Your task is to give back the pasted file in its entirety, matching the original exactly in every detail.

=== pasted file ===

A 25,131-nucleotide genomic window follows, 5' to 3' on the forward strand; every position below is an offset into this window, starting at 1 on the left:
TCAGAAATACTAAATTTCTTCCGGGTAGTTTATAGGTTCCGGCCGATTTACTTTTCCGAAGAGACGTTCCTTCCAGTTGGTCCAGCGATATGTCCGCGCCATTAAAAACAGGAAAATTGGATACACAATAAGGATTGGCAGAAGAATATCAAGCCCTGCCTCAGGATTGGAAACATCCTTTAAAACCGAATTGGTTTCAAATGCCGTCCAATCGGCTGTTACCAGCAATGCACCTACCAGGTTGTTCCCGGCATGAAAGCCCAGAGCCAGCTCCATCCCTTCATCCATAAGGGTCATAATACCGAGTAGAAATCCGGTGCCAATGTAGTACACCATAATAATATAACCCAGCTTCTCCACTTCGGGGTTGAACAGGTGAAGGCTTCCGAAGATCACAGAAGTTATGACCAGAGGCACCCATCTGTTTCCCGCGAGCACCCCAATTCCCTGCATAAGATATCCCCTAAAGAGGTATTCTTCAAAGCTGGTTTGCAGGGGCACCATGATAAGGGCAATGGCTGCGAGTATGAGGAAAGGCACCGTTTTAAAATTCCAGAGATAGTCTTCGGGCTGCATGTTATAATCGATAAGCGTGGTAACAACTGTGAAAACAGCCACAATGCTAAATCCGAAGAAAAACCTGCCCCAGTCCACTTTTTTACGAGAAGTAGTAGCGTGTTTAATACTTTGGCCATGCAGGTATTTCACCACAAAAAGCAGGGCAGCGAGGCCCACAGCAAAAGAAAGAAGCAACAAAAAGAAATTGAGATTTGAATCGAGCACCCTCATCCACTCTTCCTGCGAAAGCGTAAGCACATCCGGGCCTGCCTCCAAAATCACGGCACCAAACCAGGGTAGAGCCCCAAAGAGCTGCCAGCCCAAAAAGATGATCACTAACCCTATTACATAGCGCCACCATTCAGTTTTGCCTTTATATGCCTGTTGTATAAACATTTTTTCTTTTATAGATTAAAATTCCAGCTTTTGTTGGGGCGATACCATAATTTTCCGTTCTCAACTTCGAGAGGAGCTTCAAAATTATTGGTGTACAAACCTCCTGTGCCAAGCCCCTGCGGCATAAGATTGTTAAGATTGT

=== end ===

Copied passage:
A 25,131-nucleotide genomic window follows, 5' to 3' on the forward strand; every position below is an offset into this window, starting at 1 on the left:
TCAGAAATACTAAATTTCTTCCGGGTAGTTTATAGGTTCCGGCCGATTTACTTTTCCGAAGAGACGTTCCTTCCAGTTGGTCCAGCGATATGTCCGCGCCATTAAAAACAGGAAAATTGGATACACAATAAGGATTGGCAGAAGAATATCAAGCCCTGCCTCAGGATTGGAAACATCCTTTAAAACCGAATTGGTTTCAAATGCCGTCCAATCGGCTGTTACCAGCAATGCACCTACCAGGTTGTTCCCGGCATGAAAGCCCAGAGCCAGCTCCATCCCTTCATCCATAAGGGTCATAATACCGAGTAGAAATCCGGTGCCAATGTAGTACACCATAATAATATAACCCAGCTTCTCCACTTCGGGGTTGAACAGGTGAAGGCTTCCGAAGATCACAGAAGTTATGACCAGAGGCACCCATCTGTTTCCCGCGAGCACCCCAATTCCCTGCATAAGATATCCCCTAAAGAGGTATTCTTCAAAGCTGGTTTGCAGGGGCACCATGATAAGGGCAATGGCTGCGAGTATGAGGAAAGGCACCGTTTTAAAATTCCAGAGATAGTCTTCGGGCTGCATGTTATAATCGATAAGCGTGGTAACAACTGTGAAAACAGCCACAATGCTAAATCCGAAGAAAAACCTGCCCCAGTCCACTTTTTTACGAGAAGTAGTAGCGTGTTTAATACTTTGGCCATGCAGGTATTTCACCACAAAAAGCAGGGCAGCGAGGCCCACAGCAAAAGAAAGAAGCAACAAAAAGAAATTGAGATTTGAATCGAGCACCCTCATCCACTCTTCCTGCGAAAGCGTAAGCACATCCGGGCCTGCCTCCAAAATCACGGCACCAAACCAGGGTAGAGCCCCAAAGAGCTGCCAGCCCAAAAAGATGATCACTAACCCTATTACATAGCGCCACCATTCAGTTTTGCCTTTATATGCCTGTTGTATAAACATTTTTTCTTTTATAGATTAAAATTCCAGCTTTTGTTGGGGCGATACCATAATTTTCCGTTCTCAACTTCGAGAGGAGCTTCAAAATTATTGGTGTACAAACCTCCTGTGCCAAGCCCCTGCGGCATAAGATTGTTAAGATTGT